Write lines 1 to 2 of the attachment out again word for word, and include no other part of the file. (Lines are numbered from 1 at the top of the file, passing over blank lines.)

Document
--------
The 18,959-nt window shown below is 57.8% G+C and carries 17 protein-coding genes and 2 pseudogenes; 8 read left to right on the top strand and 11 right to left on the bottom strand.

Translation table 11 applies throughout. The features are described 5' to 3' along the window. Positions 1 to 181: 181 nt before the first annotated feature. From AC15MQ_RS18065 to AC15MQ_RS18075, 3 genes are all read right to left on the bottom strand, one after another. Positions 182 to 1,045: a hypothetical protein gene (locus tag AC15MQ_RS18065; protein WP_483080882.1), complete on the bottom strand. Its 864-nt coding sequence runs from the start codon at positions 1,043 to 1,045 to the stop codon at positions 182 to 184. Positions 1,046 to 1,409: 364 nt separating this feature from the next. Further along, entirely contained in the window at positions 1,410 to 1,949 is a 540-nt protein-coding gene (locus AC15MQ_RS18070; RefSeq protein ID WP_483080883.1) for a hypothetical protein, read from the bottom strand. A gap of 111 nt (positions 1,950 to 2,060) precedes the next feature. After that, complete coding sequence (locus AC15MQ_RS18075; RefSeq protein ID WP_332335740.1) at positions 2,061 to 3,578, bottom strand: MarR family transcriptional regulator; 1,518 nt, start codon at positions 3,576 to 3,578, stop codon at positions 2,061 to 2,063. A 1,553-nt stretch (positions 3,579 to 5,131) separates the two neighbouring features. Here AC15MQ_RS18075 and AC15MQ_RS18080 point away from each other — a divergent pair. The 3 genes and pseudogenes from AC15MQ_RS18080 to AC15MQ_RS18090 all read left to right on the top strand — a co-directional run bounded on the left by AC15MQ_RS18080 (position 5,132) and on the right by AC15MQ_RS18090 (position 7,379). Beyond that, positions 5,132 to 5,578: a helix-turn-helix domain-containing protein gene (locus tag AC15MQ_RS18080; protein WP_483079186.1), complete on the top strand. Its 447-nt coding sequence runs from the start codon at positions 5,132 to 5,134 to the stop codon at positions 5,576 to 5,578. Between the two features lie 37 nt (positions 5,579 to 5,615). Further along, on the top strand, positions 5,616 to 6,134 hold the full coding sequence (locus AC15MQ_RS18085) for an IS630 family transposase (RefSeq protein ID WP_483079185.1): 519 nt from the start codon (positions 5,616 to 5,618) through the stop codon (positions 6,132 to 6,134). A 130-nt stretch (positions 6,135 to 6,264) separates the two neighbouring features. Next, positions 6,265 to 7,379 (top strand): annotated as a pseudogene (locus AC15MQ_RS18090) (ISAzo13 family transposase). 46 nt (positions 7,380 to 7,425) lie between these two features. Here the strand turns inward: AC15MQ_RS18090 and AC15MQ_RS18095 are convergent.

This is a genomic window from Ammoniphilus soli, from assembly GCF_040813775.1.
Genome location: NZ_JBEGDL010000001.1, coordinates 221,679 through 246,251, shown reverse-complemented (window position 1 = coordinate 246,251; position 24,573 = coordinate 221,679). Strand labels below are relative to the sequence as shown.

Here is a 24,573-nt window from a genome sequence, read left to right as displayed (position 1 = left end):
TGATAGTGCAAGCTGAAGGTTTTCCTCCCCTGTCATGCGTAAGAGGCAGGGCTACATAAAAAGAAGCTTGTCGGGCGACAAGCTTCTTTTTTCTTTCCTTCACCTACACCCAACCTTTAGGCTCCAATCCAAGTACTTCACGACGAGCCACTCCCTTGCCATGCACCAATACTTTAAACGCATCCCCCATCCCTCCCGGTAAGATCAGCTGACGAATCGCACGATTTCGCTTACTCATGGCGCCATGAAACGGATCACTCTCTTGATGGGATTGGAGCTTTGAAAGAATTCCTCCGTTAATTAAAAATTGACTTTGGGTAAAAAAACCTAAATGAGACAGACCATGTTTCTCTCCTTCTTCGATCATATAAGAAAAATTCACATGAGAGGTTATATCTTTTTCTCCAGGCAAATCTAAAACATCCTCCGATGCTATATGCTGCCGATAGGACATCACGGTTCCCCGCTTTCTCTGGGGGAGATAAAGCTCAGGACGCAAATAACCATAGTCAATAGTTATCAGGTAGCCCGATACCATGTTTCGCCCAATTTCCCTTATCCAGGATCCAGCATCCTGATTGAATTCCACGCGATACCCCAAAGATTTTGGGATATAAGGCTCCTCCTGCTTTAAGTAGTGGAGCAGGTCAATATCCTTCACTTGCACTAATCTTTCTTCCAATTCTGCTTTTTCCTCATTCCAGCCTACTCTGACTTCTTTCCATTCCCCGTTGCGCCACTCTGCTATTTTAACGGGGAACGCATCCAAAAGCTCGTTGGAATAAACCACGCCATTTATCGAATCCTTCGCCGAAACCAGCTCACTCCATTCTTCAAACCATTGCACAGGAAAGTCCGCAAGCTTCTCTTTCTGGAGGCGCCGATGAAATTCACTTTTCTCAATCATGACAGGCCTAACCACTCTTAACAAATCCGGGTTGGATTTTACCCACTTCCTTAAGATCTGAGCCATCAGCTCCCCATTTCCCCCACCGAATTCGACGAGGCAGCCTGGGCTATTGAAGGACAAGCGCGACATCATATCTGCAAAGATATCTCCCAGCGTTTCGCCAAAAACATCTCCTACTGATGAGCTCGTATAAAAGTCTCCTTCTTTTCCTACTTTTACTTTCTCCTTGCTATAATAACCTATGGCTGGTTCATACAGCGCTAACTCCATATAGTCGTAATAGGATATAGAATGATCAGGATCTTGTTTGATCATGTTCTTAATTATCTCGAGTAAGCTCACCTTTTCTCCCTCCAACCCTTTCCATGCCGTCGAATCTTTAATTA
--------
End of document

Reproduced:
The 18,959-nt window shown below is 57.8% G+C and carries 17 protein-coding genes and 2 pseudogenes; 8 read left to right on the top strand and 11 right to left on the bottom strand.

Translation table 11 applies throughout. The features are described 5' to 3' along the window. Positions 1 to 181: 181 nt before the first annotated feature. From AC15MQ_RS18065 to AC15MQ_RS18075, 3 genes are all read right to left on the bottom strand, one after another. Positions 182 to 1,045: a hypothetical protein gene (locus tag AC15MQ_RS18065; protein WP_483080882.1), complete on the bottom strand. Its 864-nt coding sequence runs from the start codon at positions 1,043 to 1,045 to the stop codon at positions 182 to 184. Positions 1,046 to 1,409: 364 nt separating this feature from the next. Further along, entirely contained in the window at positions 1,410 to 1,949 is a 540-nt protein-coding gene (locus AC15MQ_RS18070; RefSeq protein ID WP_483080883.1) for a hypothetical protein, read from the bottom strand. A gap of 111 nt (positions 1,950 to 2,060) precedes the next feature. After that, complete coding sequence (locus AC15MQ_RS18075; RefSeq protein ID WP_332335740.1) at positions 2,061 to 3,578, bottom strand: MarR family transcriptional regulator; 1,518 nt, start codon at positions 3,576 to 3,578, stop codon at positions 2,061 to 2,063. A 1,553-nt stretch (positions 3,579 to 5,131) separates the two neighbouring features. Here AC15MQ_RS18075 and AC15MQ_RS18080 point away from each other — a divergent pair. The 3 genes and pseudogenes from AC15MQ_RS18080 to AC15MQ_RS18090 all read left to right on the top strand — a co-directional run bounded on the left by AC15MQ_RS18080 (position 5,132) and on the right by AC15MQ_RS18090 (position 7,379). Beyond that, positions 5,132 to 5,578: a helix-turn-helix domain-containing protein gene (locus tag AC15MQ_RS18080; protein WP_483079186.1), complete on the top strand. Its 447-nt coding sequence runs from the start codon at positions 5,132 to 5,134 to the stop codon at positions 5,576 to 5,578. Between the two features lie 37 nt (positions 5,579 to 5,615). Further along, on the top strand, positions 5,616 to 6,134 hold the full coding sequence (locus AC15MQ_RS18085) for an IS630 family transposase (RefSeq protein ID WP_483079185.1): 519 nt from the start codon (positions 5,616 to 5,618) through the stop codon (positions 6,132 to 6,134). A 130-nt stretch (positions 6,135 to 6,264) separates the two neighbouring features. Next, positions 6,265 to 7,379 (top strand): annotated as a pseudogene (locus AC15MQ_RS18090) (ISAzo13 family transposase). 46 nt (positions 7,380 to 7,425) lie between these two features. Here the strand turns inward: AC15MQ_RS18090 and AC15MQ_RS18095 are convergent.